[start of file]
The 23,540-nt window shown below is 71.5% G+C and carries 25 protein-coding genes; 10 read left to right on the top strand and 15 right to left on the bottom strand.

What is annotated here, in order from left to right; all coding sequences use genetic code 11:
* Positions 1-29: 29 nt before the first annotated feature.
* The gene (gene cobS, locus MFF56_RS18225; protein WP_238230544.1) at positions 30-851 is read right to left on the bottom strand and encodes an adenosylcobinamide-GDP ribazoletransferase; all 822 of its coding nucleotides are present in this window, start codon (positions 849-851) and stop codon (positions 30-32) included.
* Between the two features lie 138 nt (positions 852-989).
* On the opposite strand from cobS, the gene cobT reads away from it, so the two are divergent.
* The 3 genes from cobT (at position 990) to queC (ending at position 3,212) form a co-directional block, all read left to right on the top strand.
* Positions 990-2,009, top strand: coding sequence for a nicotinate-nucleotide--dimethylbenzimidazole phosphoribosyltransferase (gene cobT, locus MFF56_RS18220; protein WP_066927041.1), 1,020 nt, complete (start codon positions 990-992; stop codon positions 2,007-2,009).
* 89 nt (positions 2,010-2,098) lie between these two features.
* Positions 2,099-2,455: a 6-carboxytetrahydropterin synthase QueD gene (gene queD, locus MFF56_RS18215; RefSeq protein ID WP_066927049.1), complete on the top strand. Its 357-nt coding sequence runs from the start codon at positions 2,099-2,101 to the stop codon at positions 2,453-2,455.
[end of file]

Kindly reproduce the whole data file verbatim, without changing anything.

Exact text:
The 23,540-nt window shown below is 71.5% G+C and carries 25 protein-coding genes; 10 read left to right on the top strand and 15 right to left on the bottom strand.

What is annotated here, in order from left to right; all coding sequences use genetic code 11:
* Positions 1-29: 29 nt before the first annotated feature.
* The gene (gene cobS, locus MFF56_RS18225; protein WP_238230544.1) at positions 30-851 is read right to left on the bottom strand and encodes an adenosylcobinamide-GDP ribazoletransferase; all 822 of its coding nucleotides are present in this window, start codon (positions 849-851) and stop codon (positions 30-32) included.
* Between the two features lie 138 nt (positions 852-989).
* On the opposite strand from cobS, the gene cobT reads away from it, so the two are divergent.
* The 3 genes from cobT (at position 990) to queC (ending at position 3,212) form a co-directional block, all read left to right on the top strand.
* Positions 990-2,009, top strand: coding sequence for a nicotinate-nucleotide--dimethylbenzimidazole phosphoribosyltransferase (gene cobT, locus MFF56_RS18220; protein WP_066927041.1), 1,020 nt, complete (start codon positions 990-992; stop codon positions 2,007-2,009).
* 89 nt (positions 2,010-2,098) lie between these two features.
* Positions 2,099-2,455: a 6-carboxytetrahydropterin synthase QueD gene (gene queD, locus MFF56_RS18215; RefSeq protein ID WP_066927049.1), complete on the top strand. Its 357-nt coding sequence runs from the start codon at positions 2,099-2,101 to the stop codon at positions 2,453-2,455.